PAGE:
1 medium-sized butternut squash, peeled and cut into 1/2-inch pieces
1 large onion, chopped
3 medium cloves garlic, chopped
1 TBS chopped fresh ginger
1 tsp turmeric
1 tsp curry powder
3/4 cup vegetable stock
6 oz canned coconut milk
salt & white pepper to taste
Heat 1 TBS stock in the pan and sauté onions and garlic in stock over medium heat for about 5 minutes, stirring frequently, until translucent.
Add garlic and ginger, and continue to sauté for another minute. Add turmeric and curry powder, and mix well.
Add the peeled and chopped butternut squash and stock, and mix. Bring to a boil on high heat. Once it comes to a boil reduce heat to medium-low and simmer uncovered until squash is tender, about 10 minutes.
Place in blender and blend with coconut milk and blend until smooth.
Thin with a little stock if needed. Season to taste with salt and white pepper
Eating the right diet can make all the difference in warding off those winter bugs. The immune’s system prime function is to protect the body against infection so supporting it as best as you can help to reduce susceptibility to colds and flu.
Top Tips to Boost your Immune System
Try to include plenty of vitamin C rich foods, such as peppers, tangerines, broccoli and parsley. Green leafy vegetables made into soups and sauces are a good idea for all the family too.
Include zinc rich foods such as beef, turkey, egg yolk, pumpkin and sesame seeds. Try dry roasting seeds in a little soya sauce as a healthy snack.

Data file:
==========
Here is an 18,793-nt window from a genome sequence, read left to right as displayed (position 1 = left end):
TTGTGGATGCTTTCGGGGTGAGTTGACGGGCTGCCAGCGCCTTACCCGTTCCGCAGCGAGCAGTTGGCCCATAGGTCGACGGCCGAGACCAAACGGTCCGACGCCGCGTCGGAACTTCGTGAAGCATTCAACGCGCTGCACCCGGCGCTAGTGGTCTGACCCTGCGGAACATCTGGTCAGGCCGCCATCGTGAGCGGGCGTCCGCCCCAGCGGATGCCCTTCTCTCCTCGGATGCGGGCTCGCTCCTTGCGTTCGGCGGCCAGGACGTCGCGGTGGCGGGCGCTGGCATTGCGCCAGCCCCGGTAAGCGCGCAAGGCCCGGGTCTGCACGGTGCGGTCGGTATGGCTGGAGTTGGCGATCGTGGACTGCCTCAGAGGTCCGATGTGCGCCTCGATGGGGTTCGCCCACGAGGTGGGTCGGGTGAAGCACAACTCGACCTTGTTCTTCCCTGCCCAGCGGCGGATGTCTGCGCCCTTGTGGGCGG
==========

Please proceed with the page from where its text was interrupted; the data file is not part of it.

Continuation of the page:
Vitamin D is important in the winter months too so include oily fish, fortified yoghurts and eggs. Make to most of any sunshine too!
Ensure you are getting enough protein. Good sources include fish, meat, eggs, nuts, seeds, beans and yoghurt.
Keep sugary snacks to a minimum as they reduce your immunity.
Cholesterol is a naturally occurring fat produced by the body and is essential for good health if kept at the correct level. Having too high a level can increase the risk of heart disease and strokes.
Cholesterol is carried through the blood in molecules called lipoproteins. Low-density lipoprotein (LDL) is often referred to as “bad” cholesterol. It consists mainly of fat which can become deposited in the arteries. High-density lipoprotein (HDL) is considered the “good” cholesterol since its primary role is to transport LDL back to the liver where it can be processed for elimination.
Although a large percentage of the cholesterol in your blood stream is made by your own body, one way to try and control high cholesterol levels naturally is through diet and lifestyle changes.
Tips for lowering cholesterol levels
Reduce your intake of saturated and trans fats. These are found in fatty meats, dairy products, processed foods, biscuits and cakes.